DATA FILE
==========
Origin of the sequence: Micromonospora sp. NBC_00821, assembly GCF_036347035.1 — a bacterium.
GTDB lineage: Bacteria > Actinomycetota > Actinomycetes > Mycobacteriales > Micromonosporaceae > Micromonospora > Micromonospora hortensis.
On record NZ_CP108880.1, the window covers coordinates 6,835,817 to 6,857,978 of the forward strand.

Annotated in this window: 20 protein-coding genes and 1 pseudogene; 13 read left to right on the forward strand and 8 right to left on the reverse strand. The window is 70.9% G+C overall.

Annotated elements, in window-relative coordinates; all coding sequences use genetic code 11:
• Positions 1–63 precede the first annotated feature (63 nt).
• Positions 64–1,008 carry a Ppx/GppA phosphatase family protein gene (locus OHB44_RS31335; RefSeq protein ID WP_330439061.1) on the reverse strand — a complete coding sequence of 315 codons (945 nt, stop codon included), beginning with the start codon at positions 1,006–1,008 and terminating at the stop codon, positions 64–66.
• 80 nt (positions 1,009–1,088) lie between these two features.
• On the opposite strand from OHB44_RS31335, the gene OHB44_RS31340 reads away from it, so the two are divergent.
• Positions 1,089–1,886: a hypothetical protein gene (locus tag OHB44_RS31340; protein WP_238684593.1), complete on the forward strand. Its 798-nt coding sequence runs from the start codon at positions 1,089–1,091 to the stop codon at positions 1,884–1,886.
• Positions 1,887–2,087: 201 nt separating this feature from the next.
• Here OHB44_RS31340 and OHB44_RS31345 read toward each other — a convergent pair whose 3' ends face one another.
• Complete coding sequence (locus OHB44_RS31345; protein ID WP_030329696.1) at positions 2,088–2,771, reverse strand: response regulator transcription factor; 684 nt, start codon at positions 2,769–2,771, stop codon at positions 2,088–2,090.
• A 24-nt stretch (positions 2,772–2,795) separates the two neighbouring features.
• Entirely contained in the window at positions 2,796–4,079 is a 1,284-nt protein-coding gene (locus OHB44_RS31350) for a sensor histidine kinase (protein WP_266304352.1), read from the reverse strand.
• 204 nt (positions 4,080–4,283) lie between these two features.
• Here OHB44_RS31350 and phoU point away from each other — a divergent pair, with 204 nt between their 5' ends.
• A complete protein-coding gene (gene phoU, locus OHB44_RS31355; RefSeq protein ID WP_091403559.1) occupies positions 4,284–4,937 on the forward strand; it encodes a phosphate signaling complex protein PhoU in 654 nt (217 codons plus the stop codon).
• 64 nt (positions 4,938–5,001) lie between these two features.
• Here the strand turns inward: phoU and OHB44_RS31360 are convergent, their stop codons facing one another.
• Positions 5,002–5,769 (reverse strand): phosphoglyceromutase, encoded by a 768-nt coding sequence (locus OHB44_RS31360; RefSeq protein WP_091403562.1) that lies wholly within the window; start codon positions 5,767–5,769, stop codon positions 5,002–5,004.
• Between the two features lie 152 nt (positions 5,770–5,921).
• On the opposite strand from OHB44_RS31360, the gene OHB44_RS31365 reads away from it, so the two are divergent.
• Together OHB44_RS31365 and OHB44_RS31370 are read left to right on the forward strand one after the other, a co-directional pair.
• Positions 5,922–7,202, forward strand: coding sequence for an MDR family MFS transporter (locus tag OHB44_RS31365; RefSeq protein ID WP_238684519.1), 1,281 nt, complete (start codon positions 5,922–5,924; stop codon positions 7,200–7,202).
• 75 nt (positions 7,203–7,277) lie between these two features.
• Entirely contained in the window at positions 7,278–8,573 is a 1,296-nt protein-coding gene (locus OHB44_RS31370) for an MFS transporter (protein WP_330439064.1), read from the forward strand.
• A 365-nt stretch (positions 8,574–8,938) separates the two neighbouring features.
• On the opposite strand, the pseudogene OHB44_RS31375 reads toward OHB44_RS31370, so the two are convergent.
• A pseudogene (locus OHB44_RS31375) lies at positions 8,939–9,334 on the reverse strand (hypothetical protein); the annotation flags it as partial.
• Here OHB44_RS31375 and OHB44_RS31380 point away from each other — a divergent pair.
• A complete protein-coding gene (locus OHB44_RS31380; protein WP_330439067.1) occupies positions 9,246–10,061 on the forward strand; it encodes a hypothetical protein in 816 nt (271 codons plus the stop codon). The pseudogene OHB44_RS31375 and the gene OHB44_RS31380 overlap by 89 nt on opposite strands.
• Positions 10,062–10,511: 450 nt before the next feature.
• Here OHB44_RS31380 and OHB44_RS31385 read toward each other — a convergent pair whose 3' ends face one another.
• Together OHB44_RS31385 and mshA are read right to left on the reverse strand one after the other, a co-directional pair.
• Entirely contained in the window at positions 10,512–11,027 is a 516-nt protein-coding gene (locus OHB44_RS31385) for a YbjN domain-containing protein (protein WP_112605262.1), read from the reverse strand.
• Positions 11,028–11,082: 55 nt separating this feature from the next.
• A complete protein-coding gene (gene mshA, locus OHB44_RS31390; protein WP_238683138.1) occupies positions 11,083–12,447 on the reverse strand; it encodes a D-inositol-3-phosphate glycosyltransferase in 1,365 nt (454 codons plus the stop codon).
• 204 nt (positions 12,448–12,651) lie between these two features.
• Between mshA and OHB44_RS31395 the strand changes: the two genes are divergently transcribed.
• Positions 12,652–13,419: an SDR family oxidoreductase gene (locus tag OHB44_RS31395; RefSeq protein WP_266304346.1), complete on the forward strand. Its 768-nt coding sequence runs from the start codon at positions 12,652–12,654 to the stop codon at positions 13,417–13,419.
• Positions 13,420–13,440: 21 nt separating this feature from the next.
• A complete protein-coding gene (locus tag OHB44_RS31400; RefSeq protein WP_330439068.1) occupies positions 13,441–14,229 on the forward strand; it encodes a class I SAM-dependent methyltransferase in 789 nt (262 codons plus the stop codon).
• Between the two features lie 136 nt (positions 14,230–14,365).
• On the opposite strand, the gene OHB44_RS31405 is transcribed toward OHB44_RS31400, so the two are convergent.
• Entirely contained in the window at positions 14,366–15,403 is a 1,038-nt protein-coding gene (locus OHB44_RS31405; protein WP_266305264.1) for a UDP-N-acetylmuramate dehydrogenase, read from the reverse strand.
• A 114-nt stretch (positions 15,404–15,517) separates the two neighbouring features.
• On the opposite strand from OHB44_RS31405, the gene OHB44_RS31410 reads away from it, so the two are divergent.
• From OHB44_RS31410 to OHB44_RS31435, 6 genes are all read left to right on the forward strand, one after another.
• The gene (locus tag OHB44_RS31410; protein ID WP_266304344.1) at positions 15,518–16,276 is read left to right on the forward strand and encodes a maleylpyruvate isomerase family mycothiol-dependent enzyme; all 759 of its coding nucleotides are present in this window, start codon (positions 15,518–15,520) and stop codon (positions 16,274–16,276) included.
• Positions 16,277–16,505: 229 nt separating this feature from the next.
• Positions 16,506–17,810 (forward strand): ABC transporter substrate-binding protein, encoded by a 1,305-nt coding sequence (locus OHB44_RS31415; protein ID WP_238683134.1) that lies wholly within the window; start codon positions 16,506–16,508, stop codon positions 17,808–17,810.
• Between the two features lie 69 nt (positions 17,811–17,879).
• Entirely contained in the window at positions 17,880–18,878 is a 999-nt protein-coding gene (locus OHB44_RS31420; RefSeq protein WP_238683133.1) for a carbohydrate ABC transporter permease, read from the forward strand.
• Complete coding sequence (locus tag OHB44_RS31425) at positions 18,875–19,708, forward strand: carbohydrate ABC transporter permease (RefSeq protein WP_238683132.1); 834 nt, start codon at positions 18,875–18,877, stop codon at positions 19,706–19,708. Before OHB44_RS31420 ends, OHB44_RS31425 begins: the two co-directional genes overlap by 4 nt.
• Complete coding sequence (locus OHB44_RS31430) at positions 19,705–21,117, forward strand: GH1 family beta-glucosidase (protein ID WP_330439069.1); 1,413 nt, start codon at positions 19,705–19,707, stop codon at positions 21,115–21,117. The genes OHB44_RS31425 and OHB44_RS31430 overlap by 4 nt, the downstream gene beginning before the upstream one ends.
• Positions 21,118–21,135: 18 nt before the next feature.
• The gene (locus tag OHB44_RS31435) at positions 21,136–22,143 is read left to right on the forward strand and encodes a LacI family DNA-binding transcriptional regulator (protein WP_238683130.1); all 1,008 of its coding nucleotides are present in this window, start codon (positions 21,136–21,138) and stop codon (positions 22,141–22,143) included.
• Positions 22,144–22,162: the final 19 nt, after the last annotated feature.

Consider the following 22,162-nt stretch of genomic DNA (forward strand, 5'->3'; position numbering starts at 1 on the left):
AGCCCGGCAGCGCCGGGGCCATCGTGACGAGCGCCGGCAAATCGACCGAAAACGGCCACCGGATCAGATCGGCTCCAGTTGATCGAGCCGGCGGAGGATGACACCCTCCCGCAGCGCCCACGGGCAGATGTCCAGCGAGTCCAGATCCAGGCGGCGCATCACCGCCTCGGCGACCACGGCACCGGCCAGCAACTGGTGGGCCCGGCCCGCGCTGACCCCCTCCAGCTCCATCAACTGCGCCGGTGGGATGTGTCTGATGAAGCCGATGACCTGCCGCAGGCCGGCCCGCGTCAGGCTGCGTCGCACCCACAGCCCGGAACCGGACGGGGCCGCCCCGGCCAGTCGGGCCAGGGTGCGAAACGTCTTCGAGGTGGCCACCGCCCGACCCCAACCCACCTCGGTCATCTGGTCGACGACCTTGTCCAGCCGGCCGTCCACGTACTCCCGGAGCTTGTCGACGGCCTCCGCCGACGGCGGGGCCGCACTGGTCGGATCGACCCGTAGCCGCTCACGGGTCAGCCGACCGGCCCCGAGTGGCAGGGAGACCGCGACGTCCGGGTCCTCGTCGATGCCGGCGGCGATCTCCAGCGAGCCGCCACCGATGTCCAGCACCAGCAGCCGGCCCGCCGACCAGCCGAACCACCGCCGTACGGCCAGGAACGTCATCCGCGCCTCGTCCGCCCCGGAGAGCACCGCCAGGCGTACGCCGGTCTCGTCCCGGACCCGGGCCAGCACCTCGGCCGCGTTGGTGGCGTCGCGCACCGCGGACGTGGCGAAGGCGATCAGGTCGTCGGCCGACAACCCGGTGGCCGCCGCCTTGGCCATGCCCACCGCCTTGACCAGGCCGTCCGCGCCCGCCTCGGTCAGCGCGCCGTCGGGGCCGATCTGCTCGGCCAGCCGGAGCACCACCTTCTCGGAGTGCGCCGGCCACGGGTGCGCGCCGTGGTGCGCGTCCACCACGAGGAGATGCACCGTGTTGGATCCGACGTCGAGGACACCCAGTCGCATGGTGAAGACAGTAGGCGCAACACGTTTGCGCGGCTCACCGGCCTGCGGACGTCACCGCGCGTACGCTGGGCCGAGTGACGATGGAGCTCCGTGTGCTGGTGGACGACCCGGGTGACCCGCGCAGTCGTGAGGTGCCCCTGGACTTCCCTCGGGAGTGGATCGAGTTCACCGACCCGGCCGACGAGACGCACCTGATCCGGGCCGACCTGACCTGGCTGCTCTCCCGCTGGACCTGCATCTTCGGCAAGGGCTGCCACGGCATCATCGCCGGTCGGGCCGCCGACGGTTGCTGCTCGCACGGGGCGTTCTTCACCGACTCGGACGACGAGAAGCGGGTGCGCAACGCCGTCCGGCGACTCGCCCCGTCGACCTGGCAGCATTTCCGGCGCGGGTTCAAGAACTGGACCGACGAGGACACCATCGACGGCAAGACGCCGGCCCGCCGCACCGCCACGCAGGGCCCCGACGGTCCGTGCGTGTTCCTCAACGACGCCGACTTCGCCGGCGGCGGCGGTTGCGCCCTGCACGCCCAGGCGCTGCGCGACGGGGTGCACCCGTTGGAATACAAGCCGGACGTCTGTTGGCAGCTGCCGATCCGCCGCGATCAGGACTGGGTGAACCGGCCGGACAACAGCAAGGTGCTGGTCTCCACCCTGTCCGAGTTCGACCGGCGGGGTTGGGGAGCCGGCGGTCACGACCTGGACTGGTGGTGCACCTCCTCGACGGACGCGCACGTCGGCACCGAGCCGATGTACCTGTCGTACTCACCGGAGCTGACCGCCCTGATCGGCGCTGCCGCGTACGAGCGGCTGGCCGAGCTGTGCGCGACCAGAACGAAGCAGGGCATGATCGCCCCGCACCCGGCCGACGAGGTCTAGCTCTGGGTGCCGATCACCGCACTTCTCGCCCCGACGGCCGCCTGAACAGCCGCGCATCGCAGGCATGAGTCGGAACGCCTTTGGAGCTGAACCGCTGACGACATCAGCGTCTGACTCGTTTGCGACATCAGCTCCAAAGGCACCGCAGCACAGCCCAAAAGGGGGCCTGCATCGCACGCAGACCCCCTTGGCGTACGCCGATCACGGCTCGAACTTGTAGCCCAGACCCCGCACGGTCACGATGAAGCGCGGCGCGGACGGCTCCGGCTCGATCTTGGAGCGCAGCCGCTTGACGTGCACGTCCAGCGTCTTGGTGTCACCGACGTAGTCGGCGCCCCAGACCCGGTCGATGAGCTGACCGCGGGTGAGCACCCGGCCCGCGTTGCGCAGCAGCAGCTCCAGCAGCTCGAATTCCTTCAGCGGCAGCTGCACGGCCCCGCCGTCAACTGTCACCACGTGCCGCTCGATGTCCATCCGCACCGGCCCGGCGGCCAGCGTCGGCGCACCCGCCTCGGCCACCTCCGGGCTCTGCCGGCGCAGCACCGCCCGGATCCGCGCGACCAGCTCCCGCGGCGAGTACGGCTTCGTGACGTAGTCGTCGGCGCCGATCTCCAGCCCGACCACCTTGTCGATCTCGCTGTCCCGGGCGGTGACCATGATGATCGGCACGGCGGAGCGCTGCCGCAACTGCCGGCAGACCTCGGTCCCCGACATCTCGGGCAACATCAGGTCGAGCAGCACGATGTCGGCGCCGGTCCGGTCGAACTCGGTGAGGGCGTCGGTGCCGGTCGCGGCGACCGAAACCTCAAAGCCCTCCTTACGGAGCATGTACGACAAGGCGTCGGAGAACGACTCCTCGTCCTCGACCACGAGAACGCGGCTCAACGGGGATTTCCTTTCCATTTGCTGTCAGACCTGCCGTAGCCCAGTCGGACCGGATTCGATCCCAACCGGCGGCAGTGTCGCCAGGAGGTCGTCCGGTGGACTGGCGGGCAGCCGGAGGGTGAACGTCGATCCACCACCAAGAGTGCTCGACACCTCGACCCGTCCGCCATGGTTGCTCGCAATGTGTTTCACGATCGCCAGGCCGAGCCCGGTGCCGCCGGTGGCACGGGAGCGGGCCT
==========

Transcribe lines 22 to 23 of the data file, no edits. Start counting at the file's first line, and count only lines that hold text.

• Between the two features lie 152 nt (positions 5,770–5,921).
• On the opposite strand from OHB44_RS31360, the gene OHB44_RS31365 reads away from it, so the two are divergent.